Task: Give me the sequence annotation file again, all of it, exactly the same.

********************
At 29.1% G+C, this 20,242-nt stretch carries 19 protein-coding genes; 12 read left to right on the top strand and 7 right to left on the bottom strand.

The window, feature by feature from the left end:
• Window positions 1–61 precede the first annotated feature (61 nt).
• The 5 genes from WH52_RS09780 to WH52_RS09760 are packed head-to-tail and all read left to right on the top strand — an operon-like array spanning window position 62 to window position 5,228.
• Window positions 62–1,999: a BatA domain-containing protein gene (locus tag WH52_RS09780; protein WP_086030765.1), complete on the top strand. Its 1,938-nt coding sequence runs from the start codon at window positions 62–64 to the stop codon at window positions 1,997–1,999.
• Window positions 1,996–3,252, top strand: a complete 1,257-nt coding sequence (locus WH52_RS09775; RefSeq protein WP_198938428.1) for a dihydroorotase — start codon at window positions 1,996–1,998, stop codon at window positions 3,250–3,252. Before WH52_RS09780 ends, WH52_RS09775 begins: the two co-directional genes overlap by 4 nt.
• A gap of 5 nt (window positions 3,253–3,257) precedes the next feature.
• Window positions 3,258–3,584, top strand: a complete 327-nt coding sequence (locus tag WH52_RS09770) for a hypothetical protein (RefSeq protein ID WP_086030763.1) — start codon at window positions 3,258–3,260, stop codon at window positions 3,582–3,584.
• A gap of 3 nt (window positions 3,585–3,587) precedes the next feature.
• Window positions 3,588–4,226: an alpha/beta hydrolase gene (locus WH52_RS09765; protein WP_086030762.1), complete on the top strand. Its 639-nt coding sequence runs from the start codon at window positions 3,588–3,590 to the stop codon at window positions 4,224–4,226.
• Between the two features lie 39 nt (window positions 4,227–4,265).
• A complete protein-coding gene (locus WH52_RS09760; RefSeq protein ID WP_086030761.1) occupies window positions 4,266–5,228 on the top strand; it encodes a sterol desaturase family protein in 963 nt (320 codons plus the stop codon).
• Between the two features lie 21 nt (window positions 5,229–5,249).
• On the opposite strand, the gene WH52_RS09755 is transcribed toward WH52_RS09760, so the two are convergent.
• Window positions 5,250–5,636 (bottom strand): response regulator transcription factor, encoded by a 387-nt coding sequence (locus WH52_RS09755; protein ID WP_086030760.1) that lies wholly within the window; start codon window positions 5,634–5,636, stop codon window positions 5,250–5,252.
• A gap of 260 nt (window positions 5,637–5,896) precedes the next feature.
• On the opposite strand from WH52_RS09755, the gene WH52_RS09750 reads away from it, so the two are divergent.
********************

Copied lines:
At 29.1% G+C, this 20,242-nt stretch carries 19 protein-coding genes; 12 read left to right on the top strand and 7 right to left on the bottom strand.

The window, feature by feature from the left end:
• Window positions 1–61 precede the first annotated feature (61 nt).
• The 5 genes from WH52_RS09780 to WH52_RS09760 are packed head-to-tail and all read left to right on the top strand — an operon-like array spanning window position 62 to window position 5,228.
• Window positions 62–1,999: a BatA domain-containing protein gene (locus tag WH52_RS09780; protein WP_086030765.1), complete on the top strand. Its 1,938-nt coding sequence runs from the start codon at window positions 62–64 to the stop codon at window positions 1,997–1,999.
• Window positions 1,996–3,252, top strand: a complete 1,257-nt coding sequence (locus WH52_RS09775; RefSeq protein WP_198938428.1) for a dihydroorotase — start codon at window positions 1,996–1,998, stop codon at window positions 3,250–3,252. Before WH52_RS09780 ends, WH52_RS09775 begins: the two co-directional genes overlap by 4 nt.
• A gap of 5 nt (window positions 3,253–3,257) precedes the next feature.
• Window positions 3,258–3,584, top strand: a complete 327-nt coding sequence (locus tag WH52_RS09770) for a hypothetical protein (RefSeq protein ID WP_086030763.1) — start codon at window positions 3,258–3,260, stop codon at window positions 3,582–3,584.
• A gap of 3 nt (window positions 3,585–3,587) precedes the next feature.
• Window positions 3,588–4,226: an alpha/beta hydrolase gene (locus WH52_RS09765; protein WP_086030762.1), complete on the top strand. Its 639-nt coding sequence runs from the start codon at window positions 3,588–3,590 to the stop codon at window positions 4,224–4,226.
• Between the two features lie 39 nt (window positions 4,227–4,265).
• A complete protein-coding gene (locus WH52_RS09760; RefSeq protein ID WP_086030761.1) occupies window positions 4,266–5,228 on the top strand; it encodes a sterol desaturase family protein in 963 nt (320 codons plus the stop codon).
• Between the two features lie 21 nt (window positions 5,229–5,249).
• On the opposite strand, the gene WH52_RS09755 is transcribed toward WH52_RS09760, so the two are convergent.
• Window positions 5,250–5,636 (bottom strand): response regulator transcription factor, encoded by a 387-nt coding sequence (locus WH52_RS09755; protein ID WP_086030760.1) that lies wholly within the window; start codon window positions 5,634–5,636, stop codon window positions 5,250–5,252.
• A gap of 260 nt (window positions 5,637–5,896) precedes the next feature.
• On the opposite strand from WH52_RS09755, the gene WH52_RS09750 reads away from it, so the two are divergent.